In 1995 a local group of people formed the Society for the Revival of the Nemean Games. They wanted to experience the connection with the past that we had felt in 1994, when we held footraces at the Nemean stadium. The society now has some 1,900 members from around the world, and revived the Nemean Games in 1996 and 2000. Authenticity has been one fundamental aspect of the revival; another has been the idea of participation. Anyone should be able to walk into the apodyterion, remove his or her clothes, oil their bodies and proceed barefoot through the tunnel and into the fourth century B.C.

The athletes are summoned to swear the oath, modeled on that used at Olympia: “Do you swear to abide by the rules of the Nemean Games and to do nothing that would bring shame to you, your family or the spirit of the ancient Games?” The athletes respond, orkizomai, meaning “I swear.”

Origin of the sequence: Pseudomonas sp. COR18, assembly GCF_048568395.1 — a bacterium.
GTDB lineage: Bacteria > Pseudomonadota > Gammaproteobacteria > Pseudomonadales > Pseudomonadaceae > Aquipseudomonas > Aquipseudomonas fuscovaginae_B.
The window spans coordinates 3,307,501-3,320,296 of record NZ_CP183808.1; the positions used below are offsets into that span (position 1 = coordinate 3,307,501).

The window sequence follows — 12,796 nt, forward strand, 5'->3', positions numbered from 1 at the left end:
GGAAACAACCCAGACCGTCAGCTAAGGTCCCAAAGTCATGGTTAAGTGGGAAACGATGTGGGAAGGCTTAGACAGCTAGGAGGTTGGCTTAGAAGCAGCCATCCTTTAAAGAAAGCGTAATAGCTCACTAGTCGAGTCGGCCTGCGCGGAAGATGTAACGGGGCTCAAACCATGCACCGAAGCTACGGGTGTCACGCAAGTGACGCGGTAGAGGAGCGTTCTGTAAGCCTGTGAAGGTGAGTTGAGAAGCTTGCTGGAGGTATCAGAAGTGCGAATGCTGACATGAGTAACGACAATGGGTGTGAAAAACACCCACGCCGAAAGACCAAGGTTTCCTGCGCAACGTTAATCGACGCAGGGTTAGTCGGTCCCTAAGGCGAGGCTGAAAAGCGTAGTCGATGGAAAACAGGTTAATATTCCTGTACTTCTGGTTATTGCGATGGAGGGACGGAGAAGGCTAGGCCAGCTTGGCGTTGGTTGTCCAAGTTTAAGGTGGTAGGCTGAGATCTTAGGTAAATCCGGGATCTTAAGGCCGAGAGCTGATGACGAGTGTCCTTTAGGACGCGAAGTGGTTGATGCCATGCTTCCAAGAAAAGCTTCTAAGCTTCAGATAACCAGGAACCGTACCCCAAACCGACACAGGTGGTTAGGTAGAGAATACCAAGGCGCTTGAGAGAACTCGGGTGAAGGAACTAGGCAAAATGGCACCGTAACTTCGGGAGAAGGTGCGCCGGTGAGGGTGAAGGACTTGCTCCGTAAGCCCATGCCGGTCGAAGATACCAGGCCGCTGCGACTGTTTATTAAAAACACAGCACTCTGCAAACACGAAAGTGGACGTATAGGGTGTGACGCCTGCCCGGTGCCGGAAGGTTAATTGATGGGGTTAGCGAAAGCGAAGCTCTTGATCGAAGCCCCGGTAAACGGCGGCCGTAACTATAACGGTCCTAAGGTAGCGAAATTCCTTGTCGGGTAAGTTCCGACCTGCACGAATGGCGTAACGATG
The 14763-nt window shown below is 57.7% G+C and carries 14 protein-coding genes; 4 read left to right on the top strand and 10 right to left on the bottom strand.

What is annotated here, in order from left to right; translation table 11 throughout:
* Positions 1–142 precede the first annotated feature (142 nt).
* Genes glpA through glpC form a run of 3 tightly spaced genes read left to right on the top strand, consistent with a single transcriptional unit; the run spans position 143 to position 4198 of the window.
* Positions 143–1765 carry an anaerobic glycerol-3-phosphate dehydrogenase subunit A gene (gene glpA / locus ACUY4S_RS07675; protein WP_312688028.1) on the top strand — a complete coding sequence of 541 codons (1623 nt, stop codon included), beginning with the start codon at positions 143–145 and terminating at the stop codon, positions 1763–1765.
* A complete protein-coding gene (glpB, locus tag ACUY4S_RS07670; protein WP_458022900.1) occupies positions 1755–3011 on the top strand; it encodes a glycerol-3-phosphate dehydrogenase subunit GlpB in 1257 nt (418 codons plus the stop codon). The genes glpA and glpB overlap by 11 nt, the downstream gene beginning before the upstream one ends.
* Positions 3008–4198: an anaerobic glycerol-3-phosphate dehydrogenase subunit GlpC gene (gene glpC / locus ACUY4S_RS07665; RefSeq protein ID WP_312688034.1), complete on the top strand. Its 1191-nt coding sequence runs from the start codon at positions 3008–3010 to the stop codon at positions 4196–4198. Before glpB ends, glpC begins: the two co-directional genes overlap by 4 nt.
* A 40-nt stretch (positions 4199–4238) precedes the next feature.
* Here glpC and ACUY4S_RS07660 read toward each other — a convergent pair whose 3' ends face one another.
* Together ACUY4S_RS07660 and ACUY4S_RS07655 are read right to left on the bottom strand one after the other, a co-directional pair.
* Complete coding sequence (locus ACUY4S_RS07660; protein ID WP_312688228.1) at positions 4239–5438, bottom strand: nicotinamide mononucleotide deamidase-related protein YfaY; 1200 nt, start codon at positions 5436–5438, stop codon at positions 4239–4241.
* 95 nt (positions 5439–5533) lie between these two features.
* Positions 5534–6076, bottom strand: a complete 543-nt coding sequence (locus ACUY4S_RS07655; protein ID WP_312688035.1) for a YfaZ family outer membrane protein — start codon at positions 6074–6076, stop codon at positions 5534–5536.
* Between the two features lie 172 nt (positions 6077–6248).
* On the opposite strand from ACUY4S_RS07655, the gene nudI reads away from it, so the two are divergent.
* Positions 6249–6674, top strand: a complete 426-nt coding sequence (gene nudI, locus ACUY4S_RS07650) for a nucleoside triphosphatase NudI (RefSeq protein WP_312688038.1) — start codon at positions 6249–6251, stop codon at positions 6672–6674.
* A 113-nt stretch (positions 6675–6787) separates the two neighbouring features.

Initially, we were concerned about potential damage to the ancient site, but the absence of shoes dramatically reduces wear and tear, and most of what is touched is earth. The columns of the locker room are protected by scaffolding and a tent. Life-sized photographs of the walls of the tunnel provide a place for modern graffiti—a “guest-book” of the new games.

In the two previous Nemeads, more than 1,300 people from 45 countries, ranging in age from 10 to 93, have walked through the stadium’s tunnel. This year, the third Nemead will be held, as in antiquity, beginning with the second full moon after the summer solstice: July 31—S.G.M.